No well shall hereafter be drilled nearer than 467 feet to any property line, lease line or subdivision line and no well shall be drilled nearer than 1,200 feet to any applied for, permitted or completed well in the same reservoir on the same lease, pooled unit or unitized tract.
The field rules did not provide for the size of proration units. But Rule 38 of the RRC statewide rules provides that, if the field rules for a gas field do not provide for proration unit sizes but only for well spacing rules, the standard proration size for a field with a spacing rule of 467-1200, like the one quoted above, is 40 acres per well. Vaquillas therefore claimed that the gas wells drilled by ConocoPhillips could hold only 40 acres for each well, as provided in the applicable field rules. ConocoPhillips argued that, since the field rules did not have proration unit sizes, the lease allowed it to retain 640 acres for each gas well.
The court of appeals agreed with Vaquillas. It held that ConocoPhillips could retain only 40 acres around each gas well.
In Endeavor Energy Resources v. Discovery Operating, 448 S.W.3d 169 (Tex.App.–Eastland 2014), Endeavor drilled and completed four wells on a lease of 960 acres in Martin County. The oil and gas lease provided that, after the end of the continuous drilling program, the lease would terminate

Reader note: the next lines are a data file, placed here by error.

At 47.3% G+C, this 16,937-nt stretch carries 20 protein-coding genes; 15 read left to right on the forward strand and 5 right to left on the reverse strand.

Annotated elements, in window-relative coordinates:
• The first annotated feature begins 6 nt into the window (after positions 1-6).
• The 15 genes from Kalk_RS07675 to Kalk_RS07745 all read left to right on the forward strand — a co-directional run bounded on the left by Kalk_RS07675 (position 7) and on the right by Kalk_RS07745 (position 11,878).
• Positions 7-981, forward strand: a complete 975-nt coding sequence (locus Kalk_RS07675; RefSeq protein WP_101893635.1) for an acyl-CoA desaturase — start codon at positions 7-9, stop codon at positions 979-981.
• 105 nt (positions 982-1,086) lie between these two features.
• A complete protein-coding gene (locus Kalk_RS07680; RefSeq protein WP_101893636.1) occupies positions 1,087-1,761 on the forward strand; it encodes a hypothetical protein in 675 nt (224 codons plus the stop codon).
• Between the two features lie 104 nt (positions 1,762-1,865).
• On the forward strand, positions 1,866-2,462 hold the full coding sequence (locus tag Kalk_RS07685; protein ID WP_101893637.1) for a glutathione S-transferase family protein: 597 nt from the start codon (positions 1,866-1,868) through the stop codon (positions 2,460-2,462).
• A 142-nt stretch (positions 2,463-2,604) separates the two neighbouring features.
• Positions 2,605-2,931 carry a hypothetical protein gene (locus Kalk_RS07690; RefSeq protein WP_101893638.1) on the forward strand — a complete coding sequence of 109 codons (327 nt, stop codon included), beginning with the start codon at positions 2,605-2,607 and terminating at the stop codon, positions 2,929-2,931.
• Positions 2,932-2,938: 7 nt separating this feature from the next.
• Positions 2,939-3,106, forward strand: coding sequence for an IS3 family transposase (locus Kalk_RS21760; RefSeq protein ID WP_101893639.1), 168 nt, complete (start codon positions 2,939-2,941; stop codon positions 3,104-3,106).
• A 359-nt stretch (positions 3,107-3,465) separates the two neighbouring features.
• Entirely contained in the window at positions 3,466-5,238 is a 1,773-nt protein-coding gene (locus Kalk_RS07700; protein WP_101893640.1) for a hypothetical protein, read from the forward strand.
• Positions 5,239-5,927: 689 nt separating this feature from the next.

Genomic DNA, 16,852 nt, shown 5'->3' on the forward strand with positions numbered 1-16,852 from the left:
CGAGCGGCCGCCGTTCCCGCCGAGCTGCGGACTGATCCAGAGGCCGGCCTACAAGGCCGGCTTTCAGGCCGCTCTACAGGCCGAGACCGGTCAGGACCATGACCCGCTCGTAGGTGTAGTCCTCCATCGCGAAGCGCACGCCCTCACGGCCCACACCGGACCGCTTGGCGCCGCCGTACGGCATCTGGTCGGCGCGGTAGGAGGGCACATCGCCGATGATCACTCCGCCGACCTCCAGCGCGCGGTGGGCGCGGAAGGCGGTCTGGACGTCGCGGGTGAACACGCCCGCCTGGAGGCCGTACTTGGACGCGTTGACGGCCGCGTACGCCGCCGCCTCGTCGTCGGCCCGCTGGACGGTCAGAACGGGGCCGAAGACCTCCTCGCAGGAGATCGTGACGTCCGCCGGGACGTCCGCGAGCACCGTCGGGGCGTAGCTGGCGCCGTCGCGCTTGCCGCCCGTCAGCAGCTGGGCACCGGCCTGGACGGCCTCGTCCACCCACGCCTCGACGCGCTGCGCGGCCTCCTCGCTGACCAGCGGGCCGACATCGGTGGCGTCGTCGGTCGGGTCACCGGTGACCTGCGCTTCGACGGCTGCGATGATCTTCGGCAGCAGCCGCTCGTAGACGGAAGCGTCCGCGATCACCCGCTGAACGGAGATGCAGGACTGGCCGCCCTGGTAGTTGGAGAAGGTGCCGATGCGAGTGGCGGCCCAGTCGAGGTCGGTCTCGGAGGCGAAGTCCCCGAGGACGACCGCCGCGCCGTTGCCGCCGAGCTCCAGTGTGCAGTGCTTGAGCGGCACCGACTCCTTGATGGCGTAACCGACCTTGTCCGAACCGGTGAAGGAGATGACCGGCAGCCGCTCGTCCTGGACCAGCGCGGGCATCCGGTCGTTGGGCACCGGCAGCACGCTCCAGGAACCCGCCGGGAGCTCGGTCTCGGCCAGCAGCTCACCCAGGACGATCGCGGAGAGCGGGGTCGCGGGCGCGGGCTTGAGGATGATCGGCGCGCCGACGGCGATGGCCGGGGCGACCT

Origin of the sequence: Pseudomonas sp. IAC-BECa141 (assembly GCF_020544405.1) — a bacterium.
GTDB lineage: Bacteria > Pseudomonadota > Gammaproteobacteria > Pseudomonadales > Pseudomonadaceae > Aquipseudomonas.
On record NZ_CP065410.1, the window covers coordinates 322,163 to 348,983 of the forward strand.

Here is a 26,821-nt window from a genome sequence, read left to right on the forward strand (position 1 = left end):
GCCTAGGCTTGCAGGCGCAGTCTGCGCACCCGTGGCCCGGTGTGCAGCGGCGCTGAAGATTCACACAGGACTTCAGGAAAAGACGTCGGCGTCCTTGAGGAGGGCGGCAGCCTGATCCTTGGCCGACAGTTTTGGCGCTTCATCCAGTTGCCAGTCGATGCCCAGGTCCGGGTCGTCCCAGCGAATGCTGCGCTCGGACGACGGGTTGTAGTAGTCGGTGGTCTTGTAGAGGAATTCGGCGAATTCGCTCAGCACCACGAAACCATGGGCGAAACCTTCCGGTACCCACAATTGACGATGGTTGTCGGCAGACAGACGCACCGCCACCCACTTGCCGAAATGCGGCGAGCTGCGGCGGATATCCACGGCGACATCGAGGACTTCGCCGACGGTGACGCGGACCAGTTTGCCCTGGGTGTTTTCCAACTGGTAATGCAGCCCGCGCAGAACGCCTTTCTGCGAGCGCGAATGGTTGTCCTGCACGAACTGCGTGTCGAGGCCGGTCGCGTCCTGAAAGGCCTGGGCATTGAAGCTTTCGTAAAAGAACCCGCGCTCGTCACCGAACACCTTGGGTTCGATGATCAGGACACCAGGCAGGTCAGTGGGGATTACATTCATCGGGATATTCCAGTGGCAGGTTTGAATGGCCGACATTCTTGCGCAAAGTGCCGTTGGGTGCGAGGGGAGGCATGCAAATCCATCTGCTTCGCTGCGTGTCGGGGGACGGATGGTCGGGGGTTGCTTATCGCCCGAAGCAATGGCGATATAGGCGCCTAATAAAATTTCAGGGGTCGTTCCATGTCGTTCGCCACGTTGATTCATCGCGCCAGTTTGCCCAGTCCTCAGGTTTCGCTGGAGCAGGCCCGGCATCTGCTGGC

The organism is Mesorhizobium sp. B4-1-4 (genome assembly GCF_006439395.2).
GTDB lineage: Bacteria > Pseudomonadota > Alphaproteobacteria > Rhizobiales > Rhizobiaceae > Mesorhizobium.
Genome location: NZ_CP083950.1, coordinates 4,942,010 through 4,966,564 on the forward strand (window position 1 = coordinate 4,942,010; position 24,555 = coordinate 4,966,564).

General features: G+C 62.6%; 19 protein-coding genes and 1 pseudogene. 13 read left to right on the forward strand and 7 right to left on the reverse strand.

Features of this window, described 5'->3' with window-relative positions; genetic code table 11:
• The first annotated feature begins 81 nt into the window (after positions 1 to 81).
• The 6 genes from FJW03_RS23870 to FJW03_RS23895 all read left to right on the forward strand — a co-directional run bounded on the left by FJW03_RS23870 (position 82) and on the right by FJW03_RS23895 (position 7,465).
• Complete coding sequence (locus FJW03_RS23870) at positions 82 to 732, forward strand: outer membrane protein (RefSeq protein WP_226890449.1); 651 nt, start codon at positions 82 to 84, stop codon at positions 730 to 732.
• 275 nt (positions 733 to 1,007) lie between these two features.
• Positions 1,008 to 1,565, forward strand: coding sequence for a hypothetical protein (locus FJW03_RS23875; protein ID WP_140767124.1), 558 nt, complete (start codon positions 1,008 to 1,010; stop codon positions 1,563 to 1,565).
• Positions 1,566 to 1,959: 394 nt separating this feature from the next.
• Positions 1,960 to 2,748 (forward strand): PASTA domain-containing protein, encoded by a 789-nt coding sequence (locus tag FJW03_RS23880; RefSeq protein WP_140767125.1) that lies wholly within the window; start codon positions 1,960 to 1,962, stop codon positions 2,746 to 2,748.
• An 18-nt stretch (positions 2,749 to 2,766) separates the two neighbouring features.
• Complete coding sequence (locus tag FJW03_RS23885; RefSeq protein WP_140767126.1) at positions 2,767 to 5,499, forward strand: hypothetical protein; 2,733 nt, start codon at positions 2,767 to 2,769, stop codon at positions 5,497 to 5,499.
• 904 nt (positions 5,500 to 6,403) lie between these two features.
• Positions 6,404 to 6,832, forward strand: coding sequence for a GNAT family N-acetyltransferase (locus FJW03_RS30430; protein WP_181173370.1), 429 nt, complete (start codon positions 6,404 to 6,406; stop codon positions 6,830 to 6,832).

as to all lands and depths covered herein, save and except those lands and depths located within a governmental proration unit assigned to a well producing oil or gas in paying quantities and the depths down to and including 100 feet below the deepest productive perforations, with each such governmental proration unit to contain the number of acres required to comply with the applicable rules and regulations of the Railroad Commission of Texas for obtaining the maximum producing allowable for the particular well.
The Endeavor wells were governed by the field rules for the Spraberry (Trend Area) Field, which provided:
The acreage assigned to an individual well shall be known as a proration unit. The standard drilling and proration units are established hereby to be 80 acres. No proration unit shall consist of more than 80 acres except as hereinafter provided. …. Nothwithstanding the above, operators may elect to assign a tolerance of not more than 80 acres of additional unassigned lease acreage to a well on an 80 acre unit and shall in such event receive allowable credit for not more than 160 acres.